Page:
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Mourners gather at first funerals for victims in Pittsburgh synagogue shooting

People wait outside of the Rodef Shalom synagogue in Pittsburgh for the funeral of brothers David Rosenthal and Cecil Rosenthal, who were killed at the mass shooting at Tree of Life synagogue. CREDIT: Washington Post photo by Salwan Georges
People wait outside of the Rodef Shalom synagogue in Pittsburgh for the funeral of brothers David Rosenthal and Cecil Rosenthal, who were killed at the mass shooting at Tree of Life synagogue. CREDIT: Washington Post photo by Salwan Georges
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PITTSBURGH — Residents of this shocked city gathered Tuesday for the first funerals of the 11 Jewish worshipers gunned down in their synagogue Saturday. Mourners overwhelmed the capacity of a temple and a theater to bid goodbye to victims who were fixtures of a tightknit Jewish community.

The long lines to enter the day’s services included many in wheelchairs and walkers, doctors still in scrubs, Jews and non-Jews who greeted each other in the fellowship of grief. Mourners overflowed the 1,400-seat Rodef Shalom temple, filling balconies and standing between pews for the combined services of David Rosenthal and Cecil Rosenthal, brothers who lay side by side in wooden caskets.

The pair, lifelong members of Tree of Life synagogue known to greet strangers at the sanctuary door, were shot by a gunman, alleged to be Robert Bowers, when he burst into Shabbat services shouting anti-Semitic insults. Those who came to say goodbye to the brothers passed beneath words chiseled into the facade that read: “My house shall be called a house for all people.”

“He’d be the first person to greet me when I walked in with a ‘Good Shabbas’,” Tree of Life Rabbi Jeffrey Myers said of Cecil Rosenthal, whom he described as the unofficial “mayor” of the Tree of Life community, inviting a wave of tears and laughter that rippled over the audience. “No matter how early you got there,” he said, “Cecil was always there.”

In an adjacent room, the Rosenthal brothers’ close family sat in a row of chairs - customary for Jewish funerals - and greeted a line of mourners one by one. The room was sparse, with a box of tissues under each seat and a table with flowers and jugs of water. As mourners walked in, they passed three portraits suspended on easels: one of Cecil Rosenthal with a warm and open-mouthed smile, another of David Rosenthal, grinning, and another of the two brothers standing side by side.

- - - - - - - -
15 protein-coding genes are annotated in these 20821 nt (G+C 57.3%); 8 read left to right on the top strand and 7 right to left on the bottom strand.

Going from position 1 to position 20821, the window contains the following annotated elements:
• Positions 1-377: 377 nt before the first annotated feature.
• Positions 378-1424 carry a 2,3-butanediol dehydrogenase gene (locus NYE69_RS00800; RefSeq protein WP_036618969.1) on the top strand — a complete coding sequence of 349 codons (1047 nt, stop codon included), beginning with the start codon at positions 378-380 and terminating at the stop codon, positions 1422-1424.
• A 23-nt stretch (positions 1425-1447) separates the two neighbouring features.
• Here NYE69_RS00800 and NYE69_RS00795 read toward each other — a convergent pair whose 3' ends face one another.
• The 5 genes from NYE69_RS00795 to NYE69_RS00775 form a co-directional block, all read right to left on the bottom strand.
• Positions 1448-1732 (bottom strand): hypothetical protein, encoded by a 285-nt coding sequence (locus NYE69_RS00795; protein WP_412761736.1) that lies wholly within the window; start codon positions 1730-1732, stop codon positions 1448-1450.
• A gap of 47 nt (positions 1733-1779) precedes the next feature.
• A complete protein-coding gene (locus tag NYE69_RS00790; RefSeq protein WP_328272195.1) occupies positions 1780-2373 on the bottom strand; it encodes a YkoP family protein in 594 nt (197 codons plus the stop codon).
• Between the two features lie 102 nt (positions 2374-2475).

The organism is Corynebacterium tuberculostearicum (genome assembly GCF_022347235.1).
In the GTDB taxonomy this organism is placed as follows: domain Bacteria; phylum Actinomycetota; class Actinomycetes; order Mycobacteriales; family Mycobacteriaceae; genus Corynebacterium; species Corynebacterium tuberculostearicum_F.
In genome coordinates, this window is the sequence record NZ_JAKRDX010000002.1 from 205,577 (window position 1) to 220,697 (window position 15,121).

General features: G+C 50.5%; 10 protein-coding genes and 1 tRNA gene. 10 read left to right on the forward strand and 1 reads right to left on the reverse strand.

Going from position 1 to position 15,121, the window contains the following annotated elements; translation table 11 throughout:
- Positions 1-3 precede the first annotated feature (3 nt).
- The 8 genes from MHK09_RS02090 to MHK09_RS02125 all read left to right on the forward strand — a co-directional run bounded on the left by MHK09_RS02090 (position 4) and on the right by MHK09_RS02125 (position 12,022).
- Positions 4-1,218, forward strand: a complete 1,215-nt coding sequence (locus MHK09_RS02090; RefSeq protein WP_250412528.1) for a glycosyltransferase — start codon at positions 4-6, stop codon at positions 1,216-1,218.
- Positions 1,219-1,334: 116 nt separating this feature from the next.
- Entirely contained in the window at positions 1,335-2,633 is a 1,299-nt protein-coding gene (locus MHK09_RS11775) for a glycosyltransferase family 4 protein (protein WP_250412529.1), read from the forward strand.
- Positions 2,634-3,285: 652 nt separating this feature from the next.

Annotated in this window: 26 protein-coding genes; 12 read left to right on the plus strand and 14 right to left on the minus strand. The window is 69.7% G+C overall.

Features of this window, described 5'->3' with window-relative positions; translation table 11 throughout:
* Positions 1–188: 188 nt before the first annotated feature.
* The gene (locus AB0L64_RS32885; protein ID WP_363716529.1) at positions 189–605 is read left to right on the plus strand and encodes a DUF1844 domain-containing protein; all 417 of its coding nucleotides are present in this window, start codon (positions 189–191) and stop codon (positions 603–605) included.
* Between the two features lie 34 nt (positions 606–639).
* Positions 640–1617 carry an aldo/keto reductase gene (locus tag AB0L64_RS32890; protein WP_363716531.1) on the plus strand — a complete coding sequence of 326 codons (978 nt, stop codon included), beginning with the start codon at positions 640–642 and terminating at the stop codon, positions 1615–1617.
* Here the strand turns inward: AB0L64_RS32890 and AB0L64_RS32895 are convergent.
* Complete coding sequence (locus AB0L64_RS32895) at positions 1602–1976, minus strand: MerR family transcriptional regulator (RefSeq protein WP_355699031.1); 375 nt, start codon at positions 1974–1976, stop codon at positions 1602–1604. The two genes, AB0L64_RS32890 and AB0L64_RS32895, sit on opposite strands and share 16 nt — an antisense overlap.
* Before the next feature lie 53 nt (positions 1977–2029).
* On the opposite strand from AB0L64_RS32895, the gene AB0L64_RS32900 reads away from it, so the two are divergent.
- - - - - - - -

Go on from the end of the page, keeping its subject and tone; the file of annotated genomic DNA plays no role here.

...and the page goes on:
At the funeral of Jerry Rabinowitz, an ebullient, bow-tie-loving physician, those who couldn’t squeeze into the Jewish Community Center’s Henry Kaufman theater filled an overflow area equipped with a video feed. That section filled up, too, with some attendees sitting on stairs, craning for a view of Rabinowitz’s pine coffin flanked by U.S. and Israeli flags.

Before and after the services that blended the pain of loss and joy of remembering, the gatherings were defiantly upbeat, with hugs and greetings not unlike the ordinary Shabbat morning that had been lifelong rituals for the victims.

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Ellen Surloff, president of Rabinowitz’s Dor Hadash congregation, recalled Rabinowitz’s inevitable early arrival at Saturday morning Bible study, taking the same seat, filling paper cups with wine for the kiddush blessing. “I never saw somebody look so happy filling Dixie cups,” Surloff said. “That there is always, always a smile on Jerry’s face . . . even when Jerry was being soundly beaten at the Dor Hadash poker game.”

At the Rosenthal funeral, the brothers’ parents, Joy and Elie Rosenthal, entered shortly before the service, their mother wearing pearl earrings and using a walker, the father in a black yarmulke.

Myers addressed the couple directly during the funeral as they sat in the front row, holding each other at points.

“So what do you say to two parents - parents aren’t supposed to bury their own children? We say to you, you gave us this beautiful gift of Cecil and David,” he said. “We thank you for sharing this gift with us. The gift was taken from us way to soon, but how richer our lives have been because you gave us Cecil and David.”

They could take comfort, he told them, in knowing that if their sons could have chosen a place to spend their last moments, it would have been in their beloved synagogue, greeting strangers at the door.

A third victim, 71-year-old grandfather Daniel Stein, was scheduled to be buried at Beth Shalom on Tuesday afternoon.

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Hendrix reported from Washington.

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